It seems strange that we’re still talking about a guy who played only 10 games for the Houston Rockets a full eight months after his departure from the team, but I guess when it’s the late July/August NBA doldrums, this is our news.
But according to Shams Charania of The Athletic, an anonymous Rockets source mentioned that the Rockets apparently “scapegoated” Carmelo Anthony as the main catalyst for their underwhelming start to the season last year. Shams said:
“A lot of the blame was put on Carmelo, but he really should have thrived with the offense and system if the season started properly health-wise,” one Houston source said. “Melo was the scapegoat.“
Now I’m certainly not one to disparage one of the most reliable reporters in the business, but the word “scapegoat” has been tossed around when it comes to Melo since the experiment failure happened last fall, and I have yet to see how it makes any sense.
First, let’s take a look the announcement from the team when the sides agreed to part ways:
“After much internal discussion, the Rockets will be parting ways with Carmelo Anthony and we are working toward a resolution, Carmelo had a tremendous approach during his time with the Rockets and accepted every role head coach Mike D’Antoni gave him. The fit we envisioned when Carmelo chose to sign with the Rockets has not materialized, therefore we thought it was best to move on as any other outcome would have been unfair to him... (We will) allow his representatives to survey the marketplace for a landing spot, which has been an ongoing process in recent days.”
Certainly no disrespect or scapegoating there, right? A pretty professional statement about a tough situation, expressing a desire to do right by the player.
Now I’m willing to concede that the public statements by the team on this matter may not be the most reliable as to what’s really going on behind the scenes. Just a mere four days before the mutual parting was announced, Houston GM Daryl Morey said that while the team was “evaluating everything” after a cringe-inducing start, they had no intentions of releasing Carmelo.
And while that was technically a true statement — the Rockets were evaluating everything and they didn’t release Melo, they ended up trading him — it was pretty careful public PR. Melo was on his way out.
But even if the Rockets knew they needed to move on from Melo, does that automatically equal scapegoating? That’s a pretty big leap in my book when you consider that Houston also traded Michael Carter-Williams, James Ennis, Brandon Knight, and Marquese Chriss. They signed Danuel House, Austin Rivers, and Kenneth Faried. That’s not exactly the sign of a team “scapegoating” one particular player for all of its woes.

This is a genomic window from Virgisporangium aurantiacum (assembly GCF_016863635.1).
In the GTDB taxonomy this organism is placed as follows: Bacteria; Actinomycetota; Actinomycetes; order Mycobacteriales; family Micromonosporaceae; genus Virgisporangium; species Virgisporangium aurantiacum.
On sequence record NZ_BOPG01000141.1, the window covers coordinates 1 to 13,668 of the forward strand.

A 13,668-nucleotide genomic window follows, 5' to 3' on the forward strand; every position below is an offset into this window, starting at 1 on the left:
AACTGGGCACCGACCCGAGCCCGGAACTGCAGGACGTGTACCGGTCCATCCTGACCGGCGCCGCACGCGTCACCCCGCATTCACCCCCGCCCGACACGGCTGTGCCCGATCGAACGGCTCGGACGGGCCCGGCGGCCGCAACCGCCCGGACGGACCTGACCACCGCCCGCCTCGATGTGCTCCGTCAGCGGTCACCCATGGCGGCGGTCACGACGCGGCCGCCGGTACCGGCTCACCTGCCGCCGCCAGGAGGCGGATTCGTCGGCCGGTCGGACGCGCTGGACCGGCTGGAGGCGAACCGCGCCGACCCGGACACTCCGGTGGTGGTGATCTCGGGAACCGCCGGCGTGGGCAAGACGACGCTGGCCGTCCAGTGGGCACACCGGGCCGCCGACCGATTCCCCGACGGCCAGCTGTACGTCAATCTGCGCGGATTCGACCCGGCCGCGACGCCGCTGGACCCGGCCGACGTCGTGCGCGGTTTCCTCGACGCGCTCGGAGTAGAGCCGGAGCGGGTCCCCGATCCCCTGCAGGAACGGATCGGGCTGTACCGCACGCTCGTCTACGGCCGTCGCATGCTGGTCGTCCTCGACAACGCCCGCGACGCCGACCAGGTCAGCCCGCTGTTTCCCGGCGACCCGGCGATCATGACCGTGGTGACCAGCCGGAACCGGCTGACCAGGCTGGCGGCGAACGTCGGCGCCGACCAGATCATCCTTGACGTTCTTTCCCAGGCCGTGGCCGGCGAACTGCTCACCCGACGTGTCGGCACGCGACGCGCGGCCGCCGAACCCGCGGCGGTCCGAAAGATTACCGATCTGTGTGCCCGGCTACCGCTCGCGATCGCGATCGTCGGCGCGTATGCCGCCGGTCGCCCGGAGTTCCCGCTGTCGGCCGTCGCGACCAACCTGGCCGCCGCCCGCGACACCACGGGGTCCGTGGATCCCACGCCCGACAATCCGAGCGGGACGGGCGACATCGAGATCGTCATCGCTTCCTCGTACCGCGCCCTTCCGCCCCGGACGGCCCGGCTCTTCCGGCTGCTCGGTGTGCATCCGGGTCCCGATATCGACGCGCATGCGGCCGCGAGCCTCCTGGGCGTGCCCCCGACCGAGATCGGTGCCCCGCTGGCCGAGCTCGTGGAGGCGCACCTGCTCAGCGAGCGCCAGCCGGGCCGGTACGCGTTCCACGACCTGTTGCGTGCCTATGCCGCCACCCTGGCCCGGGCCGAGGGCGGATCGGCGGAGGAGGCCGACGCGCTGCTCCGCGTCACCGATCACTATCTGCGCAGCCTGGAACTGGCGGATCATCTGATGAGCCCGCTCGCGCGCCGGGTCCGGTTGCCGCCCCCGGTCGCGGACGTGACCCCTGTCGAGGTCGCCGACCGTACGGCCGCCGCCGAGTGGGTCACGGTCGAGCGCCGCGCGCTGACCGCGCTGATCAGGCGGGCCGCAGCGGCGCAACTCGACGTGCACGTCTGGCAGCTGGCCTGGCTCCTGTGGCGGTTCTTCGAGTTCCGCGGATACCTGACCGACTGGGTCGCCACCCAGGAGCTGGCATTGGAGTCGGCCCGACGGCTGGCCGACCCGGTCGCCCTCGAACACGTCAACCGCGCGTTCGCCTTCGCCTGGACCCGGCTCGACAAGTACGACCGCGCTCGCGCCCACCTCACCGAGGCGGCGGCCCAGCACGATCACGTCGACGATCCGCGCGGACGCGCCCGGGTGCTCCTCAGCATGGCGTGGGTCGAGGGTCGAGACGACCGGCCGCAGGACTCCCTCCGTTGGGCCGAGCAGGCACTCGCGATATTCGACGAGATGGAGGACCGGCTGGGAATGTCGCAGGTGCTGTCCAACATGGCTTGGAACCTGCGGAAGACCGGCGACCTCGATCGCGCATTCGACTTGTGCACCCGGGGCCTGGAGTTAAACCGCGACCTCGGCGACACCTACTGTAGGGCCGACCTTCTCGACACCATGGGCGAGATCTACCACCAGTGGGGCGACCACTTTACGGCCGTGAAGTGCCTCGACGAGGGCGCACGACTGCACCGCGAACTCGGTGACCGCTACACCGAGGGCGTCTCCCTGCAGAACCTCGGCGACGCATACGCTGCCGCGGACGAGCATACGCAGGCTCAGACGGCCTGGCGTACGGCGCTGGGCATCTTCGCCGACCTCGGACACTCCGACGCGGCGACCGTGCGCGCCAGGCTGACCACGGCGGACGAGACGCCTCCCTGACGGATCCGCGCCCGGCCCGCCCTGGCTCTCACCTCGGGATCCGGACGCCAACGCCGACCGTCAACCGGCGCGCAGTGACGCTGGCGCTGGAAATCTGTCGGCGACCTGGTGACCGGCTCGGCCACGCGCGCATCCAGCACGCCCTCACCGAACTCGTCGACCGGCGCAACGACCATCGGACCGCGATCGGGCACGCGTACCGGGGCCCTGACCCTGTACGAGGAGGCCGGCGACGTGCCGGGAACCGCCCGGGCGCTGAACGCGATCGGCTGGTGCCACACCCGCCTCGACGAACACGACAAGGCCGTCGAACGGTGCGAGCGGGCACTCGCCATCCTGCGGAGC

Do I think the team believed Melo was part of the problem? Yeah, sure. Xiane broke down some of the issues with Anthony in this awesome piece, but less eloquently than my fellow TDSer said it: Melo was old, and he can’t move at all on defense anymore, a necessity in the switch-heavy NBA.
And that’s a stance that’s since been backed up by the rest of the NBA. Anthony has yet to play another game in the league and was waived by the Chicago Bulls 10 days after he was traded there. The Rockets weren’t exactly wrong.
But we’ve been hearing on and off for eight months now (all sources anonymous, mind. Not a single one on record) about how the Rockets “scapegoated” Anthony, but it’s just hard for me to get past the fact that the team said all the right things publicly and spoke of Melo with respect, they gave him and his agent the opportunity to shop for an appropriate deal (none materialized), and they went on to turn over dang near half of the roster. I just can’t reconcile that with these reports of scapegoating.
You could call him A scapegoat I suppose, if you want to do some gymnastics. Similar to how you can call guys like Carter-Willams and Chriss one, in addition to main rotation guys like Eric Gordon and Clint Capela, who both started extremely slow. In fact, with that nebulous definition of the word, pretty much everyone outside of James Harden could be considered a scapegoat for Houston’s terrible start.
But I don’t believe Melo was the scapegoat, and I have yet to see any real evidence of that being the case.
Anyway, with the summer dwindling away fast and autumn just around the corner, we’ll have real basketball to talk about soon. We’ve hopefully heard the last of the Melo drama.